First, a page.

Friday, April 30, 2010

Continuing To Write & Be Involved with the Literary Community After National Poetry Month Ends

Can you believe it? Today is the last day of National Poetry Month. Hopefully you were able to get into the habit of writing a new poem if not every day, then regularly, reading more poetry and becoming involved with the literary community.

Before the month ends, consider how you will continue to be involved with the writing world. Here are some suggestions:

To become more involved with a writing community, check with your local, independent bookstores for events.

I also recommend checking out your local college or university’s English or Writing department’s website. Most schools host free readings that are open to the community.

You might consider applying for a writing conference or residency.

Continue to read, support financially and submit to literary magazines.

What else would you suggest?

Thursday, April 29, 2010

Forming a Community of Writers

A piece of writing is half of the dialogue between the author and readers. The act of writing, however, can be a lonely act if you don’t have readers of your work. These readers can help encourage you to continue writing and pose the necessary questions to make your work as strong as possible.

I rely on a number of different people to read my work and offer a variety feedback. For example, some friends and family members are good readers when I’m feeling unsure about a piece and need some positive feedback. I go to them to be reminded about my excitement to write. They tend to enjoy my work and encourage me.

There are other readers, for me these are mostly friends from graduate school, who are more critical readers. They catch awkward phrases in the poem and even what is missing. This is a two-way street. We will email each other work, sometimes with directed questions, and offer feedback.

I think I knew that I was in love with my husband, who is not a poet, when he first read my work and offered a critical reading. He noted not only what he liked, but also what he thought could be improved upon. Since then, I trust him to read carefully, be honest in his response and respect my work enough to help prod along the revisions.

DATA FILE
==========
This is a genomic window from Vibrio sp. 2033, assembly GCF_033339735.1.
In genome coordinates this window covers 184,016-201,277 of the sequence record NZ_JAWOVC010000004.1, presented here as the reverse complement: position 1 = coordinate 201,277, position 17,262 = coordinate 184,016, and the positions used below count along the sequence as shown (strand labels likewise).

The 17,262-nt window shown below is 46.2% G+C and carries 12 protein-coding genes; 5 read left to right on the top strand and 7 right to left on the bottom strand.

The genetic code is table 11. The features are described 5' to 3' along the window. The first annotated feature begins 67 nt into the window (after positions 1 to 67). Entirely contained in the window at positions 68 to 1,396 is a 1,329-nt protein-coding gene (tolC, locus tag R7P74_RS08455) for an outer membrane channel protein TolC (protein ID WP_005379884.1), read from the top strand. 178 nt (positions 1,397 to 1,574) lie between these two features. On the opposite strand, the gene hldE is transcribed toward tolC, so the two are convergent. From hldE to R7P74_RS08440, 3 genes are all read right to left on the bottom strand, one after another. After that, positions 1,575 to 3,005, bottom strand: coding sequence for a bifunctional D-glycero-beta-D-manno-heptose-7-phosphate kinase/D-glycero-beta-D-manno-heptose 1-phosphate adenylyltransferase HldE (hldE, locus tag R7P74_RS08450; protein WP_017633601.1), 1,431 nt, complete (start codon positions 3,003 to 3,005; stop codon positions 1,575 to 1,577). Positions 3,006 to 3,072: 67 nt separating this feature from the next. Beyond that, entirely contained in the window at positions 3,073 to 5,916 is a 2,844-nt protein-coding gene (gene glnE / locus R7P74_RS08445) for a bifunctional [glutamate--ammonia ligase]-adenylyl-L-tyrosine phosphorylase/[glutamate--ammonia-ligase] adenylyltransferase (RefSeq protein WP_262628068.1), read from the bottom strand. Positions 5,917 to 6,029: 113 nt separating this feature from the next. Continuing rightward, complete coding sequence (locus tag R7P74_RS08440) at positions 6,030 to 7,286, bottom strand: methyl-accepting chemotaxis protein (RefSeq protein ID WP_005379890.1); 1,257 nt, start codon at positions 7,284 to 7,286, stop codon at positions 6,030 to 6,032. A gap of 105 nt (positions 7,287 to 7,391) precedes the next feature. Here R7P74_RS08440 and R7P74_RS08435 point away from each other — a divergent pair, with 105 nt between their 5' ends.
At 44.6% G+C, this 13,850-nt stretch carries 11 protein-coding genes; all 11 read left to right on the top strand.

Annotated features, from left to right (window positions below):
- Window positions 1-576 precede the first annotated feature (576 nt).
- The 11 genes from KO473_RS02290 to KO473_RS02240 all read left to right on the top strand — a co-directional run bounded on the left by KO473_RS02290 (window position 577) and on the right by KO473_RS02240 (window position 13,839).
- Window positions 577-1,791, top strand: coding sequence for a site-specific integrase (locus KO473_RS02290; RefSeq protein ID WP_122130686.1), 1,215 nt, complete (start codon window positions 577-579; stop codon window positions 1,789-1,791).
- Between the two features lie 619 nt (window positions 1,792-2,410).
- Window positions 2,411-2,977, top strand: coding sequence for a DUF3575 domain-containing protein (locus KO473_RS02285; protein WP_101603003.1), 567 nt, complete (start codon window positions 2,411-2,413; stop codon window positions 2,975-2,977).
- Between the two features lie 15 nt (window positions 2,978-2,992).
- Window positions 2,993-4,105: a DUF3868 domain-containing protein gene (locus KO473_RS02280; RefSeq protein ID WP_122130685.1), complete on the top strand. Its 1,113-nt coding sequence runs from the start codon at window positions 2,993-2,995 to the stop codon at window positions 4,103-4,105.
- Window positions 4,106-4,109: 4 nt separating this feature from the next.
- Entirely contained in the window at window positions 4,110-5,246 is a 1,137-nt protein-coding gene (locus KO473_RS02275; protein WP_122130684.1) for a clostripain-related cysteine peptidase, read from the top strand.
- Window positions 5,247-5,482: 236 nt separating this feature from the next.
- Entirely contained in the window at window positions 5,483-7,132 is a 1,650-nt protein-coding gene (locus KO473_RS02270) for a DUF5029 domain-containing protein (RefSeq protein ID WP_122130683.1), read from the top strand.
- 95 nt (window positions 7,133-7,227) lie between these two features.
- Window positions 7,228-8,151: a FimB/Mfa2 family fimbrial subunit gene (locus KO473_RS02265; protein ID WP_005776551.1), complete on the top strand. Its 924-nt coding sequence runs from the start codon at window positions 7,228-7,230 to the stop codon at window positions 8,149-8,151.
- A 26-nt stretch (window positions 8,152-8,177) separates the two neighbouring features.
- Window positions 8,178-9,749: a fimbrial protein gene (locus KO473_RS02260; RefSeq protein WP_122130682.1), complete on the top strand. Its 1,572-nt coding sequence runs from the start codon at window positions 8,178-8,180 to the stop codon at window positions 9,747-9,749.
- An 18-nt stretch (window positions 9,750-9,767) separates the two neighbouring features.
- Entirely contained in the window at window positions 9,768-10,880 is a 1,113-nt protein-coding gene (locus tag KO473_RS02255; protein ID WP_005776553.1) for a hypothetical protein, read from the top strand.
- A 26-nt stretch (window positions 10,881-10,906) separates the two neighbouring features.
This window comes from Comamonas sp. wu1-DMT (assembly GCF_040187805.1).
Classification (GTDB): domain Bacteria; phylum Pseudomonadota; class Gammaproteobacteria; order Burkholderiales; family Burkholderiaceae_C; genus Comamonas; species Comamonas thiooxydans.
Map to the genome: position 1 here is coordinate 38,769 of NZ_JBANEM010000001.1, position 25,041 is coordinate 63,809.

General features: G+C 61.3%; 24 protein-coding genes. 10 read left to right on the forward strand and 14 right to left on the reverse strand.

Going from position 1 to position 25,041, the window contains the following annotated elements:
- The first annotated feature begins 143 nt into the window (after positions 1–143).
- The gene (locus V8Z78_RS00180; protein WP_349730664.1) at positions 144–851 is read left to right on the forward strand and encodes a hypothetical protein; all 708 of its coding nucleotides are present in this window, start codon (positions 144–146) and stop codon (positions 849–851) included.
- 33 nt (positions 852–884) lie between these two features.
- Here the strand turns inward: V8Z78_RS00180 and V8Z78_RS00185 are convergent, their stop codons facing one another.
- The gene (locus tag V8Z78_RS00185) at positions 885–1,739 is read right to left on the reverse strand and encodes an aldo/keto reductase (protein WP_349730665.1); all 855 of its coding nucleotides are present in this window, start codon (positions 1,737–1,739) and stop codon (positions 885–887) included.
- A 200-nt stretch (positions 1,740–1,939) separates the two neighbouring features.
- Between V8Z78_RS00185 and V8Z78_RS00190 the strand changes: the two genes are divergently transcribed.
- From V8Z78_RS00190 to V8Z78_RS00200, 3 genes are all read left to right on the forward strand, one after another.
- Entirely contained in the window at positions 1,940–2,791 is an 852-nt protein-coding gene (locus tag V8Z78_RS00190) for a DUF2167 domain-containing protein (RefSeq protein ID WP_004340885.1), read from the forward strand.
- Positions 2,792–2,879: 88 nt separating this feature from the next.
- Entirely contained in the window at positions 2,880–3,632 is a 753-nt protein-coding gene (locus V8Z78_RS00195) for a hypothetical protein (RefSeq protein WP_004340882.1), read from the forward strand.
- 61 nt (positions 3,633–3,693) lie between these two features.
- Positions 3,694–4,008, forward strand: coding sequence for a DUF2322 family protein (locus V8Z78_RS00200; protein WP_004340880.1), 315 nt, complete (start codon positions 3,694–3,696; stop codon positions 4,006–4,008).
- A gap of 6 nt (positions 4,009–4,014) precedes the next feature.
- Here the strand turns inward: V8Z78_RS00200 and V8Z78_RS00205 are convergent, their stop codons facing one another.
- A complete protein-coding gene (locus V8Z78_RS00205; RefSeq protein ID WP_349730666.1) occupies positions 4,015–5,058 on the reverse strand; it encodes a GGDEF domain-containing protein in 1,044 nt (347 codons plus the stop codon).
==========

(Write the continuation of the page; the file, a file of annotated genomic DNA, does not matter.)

I encourage you to share your work with friends and ask for their honest opinions. Non-writers might be hesitant to respond. Especially with poetry, I find that non-writing friends think that they don’t have the knowledge or the ability to critique the pieces. I encourage them that they do. After all, we aren’t only writing for other poets, right? We hope to read a larger audience that includes them.

With whom do you share your work?

Wednesday, April 28, 2010

Online Memoir Writing Workshop (Prose & Poetry) This May: Less than one week left to register!

Don’t miss out! Saturday, May 1st is the final date to register for the upcoming Memoir Writing Workshop – an online, two week class! Focusing on both prose and poetry, the class will run from May 17th – May 28th. To register, send me an email at ChloeMiller(at)gmail(dot)com. I will send you information regarding the payment.

For more information on the class, click here.

The students who have already registered have a wide variety of life and writing experiences. I’m looking forward to reading their responses to writing prompts and working together. I hope you will consider joining us.

Questions? Email me anytime at ChloeMiller(at)gmail(dot)com.

Tuesday, April 27, 2010

Writing Prompt: Mangia!


Food offers so many metaphors and associations for readers. For today’s writing prompt, eat something tasty (good excuse, right?) and then write for five to ten minutes on the taste. The food can be exotic or ordinary.

Consider your five senses when you describe the food. Taste is established not only by taste buds, but also through our sense of smell, touch (texture), sound, and sight. When you revise, you can place the food within a physical, narrative or emotional context.